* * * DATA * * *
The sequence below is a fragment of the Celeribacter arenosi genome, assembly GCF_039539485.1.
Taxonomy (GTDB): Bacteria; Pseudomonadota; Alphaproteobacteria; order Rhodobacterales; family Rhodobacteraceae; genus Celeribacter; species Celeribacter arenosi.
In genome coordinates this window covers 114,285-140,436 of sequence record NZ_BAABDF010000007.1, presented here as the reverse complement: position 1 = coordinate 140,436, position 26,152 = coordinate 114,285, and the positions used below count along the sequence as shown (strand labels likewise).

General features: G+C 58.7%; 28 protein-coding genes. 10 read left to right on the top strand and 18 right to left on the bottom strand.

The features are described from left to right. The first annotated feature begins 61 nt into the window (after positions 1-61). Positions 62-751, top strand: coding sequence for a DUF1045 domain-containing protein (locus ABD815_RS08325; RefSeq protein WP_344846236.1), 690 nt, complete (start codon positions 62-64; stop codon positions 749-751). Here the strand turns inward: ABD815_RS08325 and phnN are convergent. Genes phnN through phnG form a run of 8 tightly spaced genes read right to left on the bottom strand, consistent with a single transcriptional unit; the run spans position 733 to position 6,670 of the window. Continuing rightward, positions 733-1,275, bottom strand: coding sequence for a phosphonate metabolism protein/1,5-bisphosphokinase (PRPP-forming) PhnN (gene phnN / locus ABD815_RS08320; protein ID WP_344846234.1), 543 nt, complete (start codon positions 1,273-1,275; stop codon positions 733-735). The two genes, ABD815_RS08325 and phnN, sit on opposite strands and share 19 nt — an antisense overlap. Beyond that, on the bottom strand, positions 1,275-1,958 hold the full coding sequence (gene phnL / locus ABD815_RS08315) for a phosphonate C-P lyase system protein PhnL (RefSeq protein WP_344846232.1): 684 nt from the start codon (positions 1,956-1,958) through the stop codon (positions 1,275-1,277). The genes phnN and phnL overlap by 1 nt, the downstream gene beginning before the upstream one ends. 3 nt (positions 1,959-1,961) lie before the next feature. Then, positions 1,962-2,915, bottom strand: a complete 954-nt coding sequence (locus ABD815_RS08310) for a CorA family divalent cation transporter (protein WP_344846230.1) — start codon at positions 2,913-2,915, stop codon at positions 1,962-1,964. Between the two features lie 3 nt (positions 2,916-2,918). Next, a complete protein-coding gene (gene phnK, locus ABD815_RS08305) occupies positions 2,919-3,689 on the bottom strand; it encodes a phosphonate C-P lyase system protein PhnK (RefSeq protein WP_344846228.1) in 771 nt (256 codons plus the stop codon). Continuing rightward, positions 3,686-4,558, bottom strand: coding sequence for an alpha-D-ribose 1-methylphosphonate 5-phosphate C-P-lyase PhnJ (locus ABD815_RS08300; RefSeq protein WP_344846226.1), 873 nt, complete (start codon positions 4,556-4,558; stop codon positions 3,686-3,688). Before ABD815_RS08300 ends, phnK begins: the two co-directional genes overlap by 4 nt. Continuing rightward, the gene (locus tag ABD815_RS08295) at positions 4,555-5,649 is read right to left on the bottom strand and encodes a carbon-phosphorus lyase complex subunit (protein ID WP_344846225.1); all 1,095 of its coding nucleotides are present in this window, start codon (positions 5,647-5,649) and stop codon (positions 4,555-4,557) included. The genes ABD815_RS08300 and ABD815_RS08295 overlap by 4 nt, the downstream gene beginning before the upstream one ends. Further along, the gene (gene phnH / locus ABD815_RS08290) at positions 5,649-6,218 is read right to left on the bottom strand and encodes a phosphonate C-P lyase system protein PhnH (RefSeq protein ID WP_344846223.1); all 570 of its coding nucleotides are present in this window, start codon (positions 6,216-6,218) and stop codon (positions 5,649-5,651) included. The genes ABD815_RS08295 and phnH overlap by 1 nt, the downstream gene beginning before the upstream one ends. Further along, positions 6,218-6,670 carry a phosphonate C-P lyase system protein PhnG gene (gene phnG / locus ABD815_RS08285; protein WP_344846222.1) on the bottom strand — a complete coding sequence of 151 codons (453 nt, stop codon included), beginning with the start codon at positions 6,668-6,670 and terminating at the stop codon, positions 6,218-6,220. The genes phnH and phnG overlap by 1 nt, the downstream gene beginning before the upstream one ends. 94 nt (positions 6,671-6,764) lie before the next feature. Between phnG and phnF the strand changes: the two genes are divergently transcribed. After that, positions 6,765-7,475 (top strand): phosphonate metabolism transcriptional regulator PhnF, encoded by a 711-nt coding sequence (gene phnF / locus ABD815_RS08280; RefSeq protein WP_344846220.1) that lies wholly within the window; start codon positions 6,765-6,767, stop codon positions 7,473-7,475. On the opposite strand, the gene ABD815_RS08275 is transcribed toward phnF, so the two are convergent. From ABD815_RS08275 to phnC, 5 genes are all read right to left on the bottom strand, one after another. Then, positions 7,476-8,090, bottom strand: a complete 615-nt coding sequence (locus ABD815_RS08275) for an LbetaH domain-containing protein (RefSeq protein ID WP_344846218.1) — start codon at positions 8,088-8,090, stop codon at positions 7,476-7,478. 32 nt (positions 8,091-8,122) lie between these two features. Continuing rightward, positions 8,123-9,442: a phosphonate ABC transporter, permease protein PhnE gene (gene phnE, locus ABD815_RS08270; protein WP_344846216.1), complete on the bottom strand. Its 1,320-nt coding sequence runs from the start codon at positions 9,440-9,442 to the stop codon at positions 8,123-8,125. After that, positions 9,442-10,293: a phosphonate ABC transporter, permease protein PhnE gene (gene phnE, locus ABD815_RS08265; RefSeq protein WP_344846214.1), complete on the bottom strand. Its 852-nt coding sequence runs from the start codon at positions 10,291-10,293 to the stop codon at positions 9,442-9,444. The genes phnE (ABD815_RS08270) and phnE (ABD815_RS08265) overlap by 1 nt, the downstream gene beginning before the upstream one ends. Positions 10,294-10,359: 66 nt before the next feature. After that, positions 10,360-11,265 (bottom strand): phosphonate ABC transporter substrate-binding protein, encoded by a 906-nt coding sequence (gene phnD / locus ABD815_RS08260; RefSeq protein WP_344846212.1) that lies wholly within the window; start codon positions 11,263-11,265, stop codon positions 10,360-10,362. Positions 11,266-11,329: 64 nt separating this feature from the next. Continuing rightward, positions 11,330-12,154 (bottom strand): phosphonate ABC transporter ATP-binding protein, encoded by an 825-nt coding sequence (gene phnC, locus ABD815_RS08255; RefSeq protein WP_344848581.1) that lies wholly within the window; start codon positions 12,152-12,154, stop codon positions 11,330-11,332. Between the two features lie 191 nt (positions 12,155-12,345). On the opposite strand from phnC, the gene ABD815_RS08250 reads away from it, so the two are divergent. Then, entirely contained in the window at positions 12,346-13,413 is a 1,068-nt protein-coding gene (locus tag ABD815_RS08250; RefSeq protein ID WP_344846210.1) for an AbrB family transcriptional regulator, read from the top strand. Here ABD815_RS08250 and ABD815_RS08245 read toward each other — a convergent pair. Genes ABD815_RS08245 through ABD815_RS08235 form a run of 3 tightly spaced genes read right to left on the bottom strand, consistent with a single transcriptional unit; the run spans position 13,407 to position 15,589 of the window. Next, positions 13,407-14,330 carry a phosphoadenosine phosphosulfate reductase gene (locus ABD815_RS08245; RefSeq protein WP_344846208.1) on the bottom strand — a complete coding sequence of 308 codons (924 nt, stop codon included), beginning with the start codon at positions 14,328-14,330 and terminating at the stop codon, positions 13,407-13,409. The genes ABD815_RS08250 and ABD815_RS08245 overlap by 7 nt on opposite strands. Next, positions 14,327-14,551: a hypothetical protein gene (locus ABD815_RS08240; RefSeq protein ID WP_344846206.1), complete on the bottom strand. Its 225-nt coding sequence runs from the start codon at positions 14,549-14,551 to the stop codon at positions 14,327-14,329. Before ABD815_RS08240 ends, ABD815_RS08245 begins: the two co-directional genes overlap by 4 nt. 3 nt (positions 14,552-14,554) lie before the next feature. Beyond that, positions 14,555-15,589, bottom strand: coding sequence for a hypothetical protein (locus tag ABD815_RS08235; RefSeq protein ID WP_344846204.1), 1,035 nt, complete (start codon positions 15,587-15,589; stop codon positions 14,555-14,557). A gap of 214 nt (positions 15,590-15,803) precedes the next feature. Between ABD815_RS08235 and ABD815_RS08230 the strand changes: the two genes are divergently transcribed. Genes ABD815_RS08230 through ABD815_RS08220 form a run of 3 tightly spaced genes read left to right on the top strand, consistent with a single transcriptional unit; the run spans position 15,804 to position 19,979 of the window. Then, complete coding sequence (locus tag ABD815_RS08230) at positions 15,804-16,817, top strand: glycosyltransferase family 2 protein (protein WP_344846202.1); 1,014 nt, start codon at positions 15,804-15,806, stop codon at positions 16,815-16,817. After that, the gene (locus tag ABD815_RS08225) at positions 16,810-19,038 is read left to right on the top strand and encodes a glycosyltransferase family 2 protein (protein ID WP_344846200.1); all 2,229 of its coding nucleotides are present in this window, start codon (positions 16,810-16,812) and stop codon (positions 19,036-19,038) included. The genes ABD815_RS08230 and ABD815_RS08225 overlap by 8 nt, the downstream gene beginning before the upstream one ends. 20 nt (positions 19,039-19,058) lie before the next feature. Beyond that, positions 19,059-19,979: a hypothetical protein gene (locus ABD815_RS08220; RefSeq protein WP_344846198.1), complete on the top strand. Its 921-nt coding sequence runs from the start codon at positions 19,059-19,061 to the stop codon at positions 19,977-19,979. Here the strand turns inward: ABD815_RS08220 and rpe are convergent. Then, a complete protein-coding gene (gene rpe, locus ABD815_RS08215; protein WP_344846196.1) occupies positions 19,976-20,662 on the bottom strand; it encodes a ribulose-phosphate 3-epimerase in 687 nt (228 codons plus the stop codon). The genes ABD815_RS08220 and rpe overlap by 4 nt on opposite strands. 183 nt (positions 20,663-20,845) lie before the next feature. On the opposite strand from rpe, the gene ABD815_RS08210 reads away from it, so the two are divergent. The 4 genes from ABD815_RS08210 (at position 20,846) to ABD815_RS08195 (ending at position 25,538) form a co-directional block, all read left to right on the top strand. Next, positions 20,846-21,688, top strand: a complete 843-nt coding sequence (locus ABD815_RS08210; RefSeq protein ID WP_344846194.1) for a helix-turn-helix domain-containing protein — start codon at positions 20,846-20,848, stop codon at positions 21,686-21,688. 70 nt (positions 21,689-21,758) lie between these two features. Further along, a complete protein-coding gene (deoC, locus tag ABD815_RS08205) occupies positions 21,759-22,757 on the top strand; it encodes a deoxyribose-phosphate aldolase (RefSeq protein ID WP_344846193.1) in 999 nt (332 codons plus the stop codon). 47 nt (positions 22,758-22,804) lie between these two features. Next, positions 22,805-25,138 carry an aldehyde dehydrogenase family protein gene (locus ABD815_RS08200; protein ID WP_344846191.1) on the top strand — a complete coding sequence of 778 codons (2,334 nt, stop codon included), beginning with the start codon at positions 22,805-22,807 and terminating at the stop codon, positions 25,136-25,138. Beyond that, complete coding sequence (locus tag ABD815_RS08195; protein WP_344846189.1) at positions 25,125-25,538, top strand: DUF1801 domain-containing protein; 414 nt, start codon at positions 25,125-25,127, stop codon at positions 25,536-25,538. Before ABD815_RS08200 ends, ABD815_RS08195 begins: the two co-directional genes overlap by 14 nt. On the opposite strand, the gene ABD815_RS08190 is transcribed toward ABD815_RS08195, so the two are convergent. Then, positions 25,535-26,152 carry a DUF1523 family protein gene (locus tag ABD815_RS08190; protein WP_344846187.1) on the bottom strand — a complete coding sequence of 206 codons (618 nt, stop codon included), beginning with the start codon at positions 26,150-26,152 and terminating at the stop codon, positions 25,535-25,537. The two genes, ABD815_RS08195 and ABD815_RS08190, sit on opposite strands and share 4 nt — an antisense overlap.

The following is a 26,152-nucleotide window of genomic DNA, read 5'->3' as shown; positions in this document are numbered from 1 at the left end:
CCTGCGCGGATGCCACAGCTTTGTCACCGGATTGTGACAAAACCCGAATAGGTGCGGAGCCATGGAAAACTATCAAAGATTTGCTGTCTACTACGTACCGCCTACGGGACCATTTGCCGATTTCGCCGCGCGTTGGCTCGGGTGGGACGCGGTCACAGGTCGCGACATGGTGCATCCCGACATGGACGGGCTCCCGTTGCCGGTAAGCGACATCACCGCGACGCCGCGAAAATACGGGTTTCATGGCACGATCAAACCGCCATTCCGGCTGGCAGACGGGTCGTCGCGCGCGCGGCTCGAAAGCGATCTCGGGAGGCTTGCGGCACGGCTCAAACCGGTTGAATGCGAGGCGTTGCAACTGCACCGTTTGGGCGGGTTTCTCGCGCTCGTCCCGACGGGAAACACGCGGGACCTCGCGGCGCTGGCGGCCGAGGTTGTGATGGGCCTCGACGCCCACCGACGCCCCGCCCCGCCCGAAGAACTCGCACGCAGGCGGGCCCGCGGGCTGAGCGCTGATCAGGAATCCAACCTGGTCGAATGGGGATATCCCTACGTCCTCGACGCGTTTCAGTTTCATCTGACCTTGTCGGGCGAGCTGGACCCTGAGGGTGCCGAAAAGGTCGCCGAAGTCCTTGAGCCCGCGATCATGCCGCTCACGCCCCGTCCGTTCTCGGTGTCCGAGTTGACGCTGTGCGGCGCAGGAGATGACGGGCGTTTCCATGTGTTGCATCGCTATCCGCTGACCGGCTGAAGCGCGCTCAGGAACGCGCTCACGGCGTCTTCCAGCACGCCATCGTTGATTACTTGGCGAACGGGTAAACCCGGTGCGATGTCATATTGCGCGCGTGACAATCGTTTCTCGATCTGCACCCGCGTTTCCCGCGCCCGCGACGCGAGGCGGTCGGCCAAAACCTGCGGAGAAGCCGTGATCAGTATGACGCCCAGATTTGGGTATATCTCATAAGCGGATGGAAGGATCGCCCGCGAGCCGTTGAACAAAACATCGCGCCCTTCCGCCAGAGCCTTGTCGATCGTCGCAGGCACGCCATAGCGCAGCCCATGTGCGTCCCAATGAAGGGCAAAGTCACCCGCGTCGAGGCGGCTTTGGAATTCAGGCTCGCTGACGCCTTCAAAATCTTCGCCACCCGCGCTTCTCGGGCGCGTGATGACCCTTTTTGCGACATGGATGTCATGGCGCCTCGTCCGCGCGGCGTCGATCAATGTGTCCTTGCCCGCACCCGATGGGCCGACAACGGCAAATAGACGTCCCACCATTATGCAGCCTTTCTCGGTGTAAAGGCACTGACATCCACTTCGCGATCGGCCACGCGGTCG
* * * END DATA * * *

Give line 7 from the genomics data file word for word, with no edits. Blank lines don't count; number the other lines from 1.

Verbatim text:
CCTGCGCGGATGCCACAGCTTTGTCACCGGATTGTGACAAAACCCGAATAGGTGCGGAGCCATGGAAAACTATCAAAGATTTGCTGTCTACTACGTACCGCCTACGGGACCATTTGCCGATTTCGCCGCGCGTTGGCTCGGGTGGGACGCGGTCACAGGTCGCGACATGGTGCATCCCGACATGGACGGGCTCCCGTTGCCGGTAAGCGACATCACCGCGACGCCGCGAAAATACGGGTTTCATGGCACGATCAAACCGCCATTCCGGCTGGCAGACGGGTCGTCGCGCGCGCGGCTCGAAAGCGATCTCGGGAGGCTTGCGGCACGGCTCAAACCGGTTGAATGCGAGGCGTTGCAACTGCACCGTTTGGGCGGGTTTCTCGCGCTCGTCCCGACGGGAAACACGCGGGACCTCGCGGCGCTGGCGGCCGAGGTTGTGATGGGCCTCGACGCCCACCGACGCCCCGCCCCGCCCGAAGAACTCGCACGCAGGCGGGCCCGCGGGCTGAGCGCTGATCAGGAATCCAACCTGGTCGAATGGGGATATCCCTACGTCCTCGACGCGTTTCAGTTTCATCTGACCTTGTCGGGCGAGCTGGACCCTGAGGGTGCCGAAAAGGTCGCCGAAGTCCTTGAGCCCGCGATCATGCCGCTCACGCCCCGTCCGTTCTCGGTGTCCGAGTTGACGCTGTGCGGCGCAGGAGATGACGGGCGTTTCCATGTGTTGCATCGCTATCCGCTGACCGGCTGAAGCGCGCTCAGGAACGCGCTCACGGCGTCTTCCAGCACGCCATCGTTGATTACTTGGCGAACGGGTAAACCCGGTGCGATGTCATATTGCGCGCGTGACAATCGTTTCTCGATCTGCACCCGCGTTTCCCGCGCCCGCGACGCGAGGCGGTCGGCCAAAACCTGCGGAGAAGCCGTGATCAGTATGACGCCCAGATTTGGGTATATCTCATAAGCGGATGGAAGGATCGCCCGCGAGCCGTTGAACAAAACATCGCGCCCTTCCGCCAGAGCCTTGTCGATCGTCGCAGGCACGCCATAGCGCAGCCCATGTGCGTCCCAATGAAGGGCAAAGTCACCCGCGTCGAGGCGGCTTTGGAATTCAGGCTCGCTGACGCCTTCAAAATCTTCGCCACCCGCGCTTCTCGGGCGCGTGATGACCCTTTTTGCGACATGGATGTCATGGCGCCTCGTCCGCGCGGCGTCGATCAATGTGTCCTTGCCCGCACCCGATGGGCCGACAACGGCAAATAGACGTCCCACCATTATGCAGCCTTTCTCGGTGTAAAGGCACTGACATCCACTTCGCGATCGGCCACGCGGTCG